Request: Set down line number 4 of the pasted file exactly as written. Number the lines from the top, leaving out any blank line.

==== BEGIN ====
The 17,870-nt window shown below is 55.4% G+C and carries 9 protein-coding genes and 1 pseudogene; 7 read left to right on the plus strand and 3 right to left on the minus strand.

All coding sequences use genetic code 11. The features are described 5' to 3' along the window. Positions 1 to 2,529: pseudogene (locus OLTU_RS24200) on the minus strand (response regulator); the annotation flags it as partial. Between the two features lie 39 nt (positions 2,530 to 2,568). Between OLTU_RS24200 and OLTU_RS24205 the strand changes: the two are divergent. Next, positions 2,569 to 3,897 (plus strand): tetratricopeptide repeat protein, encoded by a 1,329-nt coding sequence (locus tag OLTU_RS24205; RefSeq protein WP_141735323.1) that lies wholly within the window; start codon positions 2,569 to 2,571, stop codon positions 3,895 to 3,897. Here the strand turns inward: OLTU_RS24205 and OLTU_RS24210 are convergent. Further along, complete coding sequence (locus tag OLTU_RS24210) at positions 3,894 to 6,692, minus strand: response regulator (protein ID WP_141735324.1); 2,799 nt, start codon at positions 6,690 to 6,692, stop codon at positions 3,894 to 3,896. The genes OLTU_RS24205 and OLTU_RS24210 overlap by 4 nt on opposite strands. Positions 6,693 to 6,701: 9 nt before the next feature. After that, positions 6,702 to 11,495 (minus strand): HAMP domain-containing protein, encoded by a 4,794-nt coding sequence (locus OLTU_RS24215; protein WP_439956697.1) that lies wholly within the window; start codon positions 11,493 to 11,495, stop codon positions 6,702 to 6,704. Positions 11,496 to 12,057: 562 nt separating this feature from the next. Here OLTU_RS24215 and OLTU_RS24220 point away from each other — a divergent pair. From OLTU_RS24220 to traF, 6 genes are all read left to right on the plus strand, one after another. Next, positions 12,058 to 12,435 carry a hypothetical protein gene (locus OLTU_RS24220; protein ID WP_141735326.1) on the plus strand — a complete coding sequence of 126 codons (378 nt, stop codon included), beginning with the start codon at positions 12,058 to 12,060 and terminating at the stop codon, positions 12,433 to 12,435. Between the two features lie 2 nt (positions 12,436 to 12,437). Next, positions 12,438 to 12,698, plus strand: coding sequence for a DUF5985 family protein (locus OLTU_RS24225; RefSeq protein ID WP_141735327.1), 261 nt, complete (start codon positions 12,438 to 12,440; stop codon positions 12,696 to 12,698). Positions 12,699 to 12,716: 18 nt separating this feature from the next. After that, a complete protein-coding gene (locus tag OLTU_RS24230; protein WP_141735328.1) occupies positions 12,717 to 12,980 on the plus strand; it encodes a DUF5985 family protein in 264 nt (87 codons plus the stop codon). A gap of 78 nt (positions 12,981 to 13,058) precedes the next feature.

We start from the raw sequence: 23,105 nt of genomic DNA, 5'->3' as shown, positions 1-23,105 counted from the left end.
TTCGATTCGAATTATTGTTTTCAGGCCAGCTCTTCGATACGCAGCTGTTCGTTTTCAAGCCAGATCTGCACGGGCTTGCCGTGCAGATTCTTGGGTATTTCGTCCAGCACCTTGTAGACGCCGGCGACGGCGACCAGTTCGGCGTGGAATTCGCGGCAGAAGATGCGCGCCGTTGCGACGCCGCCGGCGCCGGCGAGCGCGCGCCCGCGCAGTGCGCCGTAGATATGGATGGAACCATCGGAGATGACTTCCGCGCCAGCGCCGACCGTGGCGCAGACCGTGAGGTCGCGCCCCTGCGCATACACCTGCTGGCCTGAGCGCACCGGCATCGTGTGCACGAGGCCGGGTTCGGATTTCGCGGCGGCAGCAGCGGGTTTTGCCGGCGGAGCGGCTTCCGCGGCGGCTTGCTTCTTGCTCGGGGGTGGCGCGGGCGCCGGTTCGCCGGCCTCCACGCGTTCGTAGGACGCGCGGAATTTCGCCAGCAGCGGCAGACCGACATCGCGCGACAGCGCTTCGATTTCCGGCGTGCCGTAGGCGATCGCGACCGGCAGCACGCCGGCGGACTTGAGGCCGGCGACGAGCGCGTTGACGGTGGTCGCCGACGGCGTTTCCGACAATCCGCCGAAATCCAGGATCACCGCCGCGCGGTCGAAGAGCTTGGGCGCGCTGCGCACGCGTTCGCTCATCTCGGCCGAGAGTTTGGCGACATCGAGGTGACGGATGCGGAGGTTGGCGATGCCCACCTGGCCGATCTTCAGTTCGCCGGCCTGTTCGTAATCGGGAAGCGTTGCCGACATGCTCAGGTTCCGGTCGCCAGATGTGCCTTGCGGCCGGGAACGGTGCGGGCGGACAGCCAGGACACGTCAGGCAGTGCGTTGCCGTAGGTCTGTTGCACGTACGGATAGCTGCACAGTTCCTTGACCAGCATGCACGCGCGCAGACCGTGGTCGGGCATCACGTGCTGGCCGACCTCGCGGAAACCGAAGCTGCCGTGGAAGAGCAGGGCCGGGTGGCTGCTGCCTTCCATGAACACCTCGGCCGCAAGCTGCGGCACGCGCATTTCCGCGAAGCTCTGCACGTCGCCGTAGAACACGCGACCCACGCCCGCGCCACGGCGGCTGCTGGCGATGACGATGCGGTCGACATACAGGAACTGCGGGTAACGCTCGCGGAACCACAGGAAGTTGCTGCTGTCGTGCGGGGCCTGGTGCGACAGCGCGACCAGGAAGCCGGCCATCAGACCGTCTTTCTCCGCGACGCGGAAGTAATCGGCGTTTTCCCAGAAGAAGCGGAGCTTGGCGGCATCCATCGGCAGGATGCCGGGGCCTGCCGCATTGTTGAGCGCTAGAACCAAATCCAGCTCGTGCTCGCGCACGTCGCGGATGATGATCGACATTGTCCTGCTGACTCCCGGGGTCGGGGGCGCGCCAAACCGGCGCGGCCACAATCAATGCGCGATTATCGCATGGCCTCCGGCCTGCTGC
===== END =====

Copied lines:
TTCGATTCGAATTATTGTTTTCAGGCCAGCTCTTCGATACGCAGCTGTTCGTTTTCAAGCCAGATCTGCACGGGCTTGCCGTGCAGATTCTTGGGTATTTCGTCCAGCACCTTGTAGACGCCGGCGACGGCGACCAGTTCGGCGTGGAATTCGCGGCAGAAGATGCGCGCCGTTGCGACGCCGCCGGCGCCGGCGAGCGCGCGCCCGCGCAGTGCGCCGTAGATATGGATGGAACCATCGGAGATGACTTCCGCGCCAGCGCCGACCGTGGCGCAGACCGTGAGGTCGCGCCCCTGCGCATACACCTGCTGGCCTGAGCGCACCGGCATCGTGTGCACGAGGCCGGGTTCGGATTTCGCGGCGGCAGCAGCGGGTTTTGCCGGCGGAGCGGCTTCCGCGGCGGCTTGCTTCTTGCTCGGGGGTGGCGCGGGCGCCGGTTCGCCGGCCTCCACGCGTTCGTAGGACGCGCGGAATTTCGCCAGCAGCGGCAGACCGACATCGCGCGACAGCGCTTCGATTTCCGGCGTGCCGTAGGCGATCGCGACCGGCAGCACGCCGGCGGACTTGAGGCCGGCGACGAGCGCGTTGACGGTGGTCGCCGACGGCGTTTCCGACAATCCGCCGAAATCCAGGATCACCGCCGCGCGGTCGAAGAGCTTGGGCGCGCTGCGCACGCGTTCGCTCATCTCGGCCGAGAGTTTGGCGACATCGAGGTGACGGATGCGGAGGTTGGCGATGCCCACCTGGCCGATCTTCAGTTCGCCGGCCTGTTCGTAATCGGGAAGCGTTGCCGACATGCTCAGGTTCCGGTCGCCAGATGTGCCTTGCGGCCGGGAACGGTGCGGGCGGACAGCCAGGACACGTCAGGCAGTGCGTTGCCGTAGGTCTGTTGCACGTACGGATAGCTGCACAGTTCCTTGACCAGCATGCACGCGCGCAGACCGTGGTCGGGCATCACGTGCTGGCCGACCTCGCGGAAACCGAAGCTGCCGTGGAAGAGCAGGGCCGGGTGGCTGCTGCCTTCCATGAACACCTCGGCCGCAAGCTGCGGCACGCGCATTTCCGCGAAGCTCTGCACGTCGCCGTAGAACACGCGACCCACGCCCGCGCCACGGCGGCTGCTGGCGATGACGATGCGGTCGACATACAGGAACTGCGGGTAACGCTCGCGGAACCACAGGAAGTTGCTGCTGTCGTGCGGGGCCTGGTGCGACAGCGCGACCAGGAAGCCGGCCATCAGACCGTCTTTCTCCGCGACGCGGAAGTAATCGGCGTTTTCCCAGAAGAAGCGGAGCTTGGCGGCATCCATCGGCAGGATGCCGGGGCCTGCCGCATTGTTGAGCGCTAGAACCAAATCCAGCTCGTGCTCGCGCACGTCGCGGATGATGATCGACATTGTCCTGCTGACTCCCGGGGTCGGGGGCGCGCCAAACCGGCGCGGCCACAATCAATGCGCGATTATCGCATGGCCTCCGGCCTGCTGC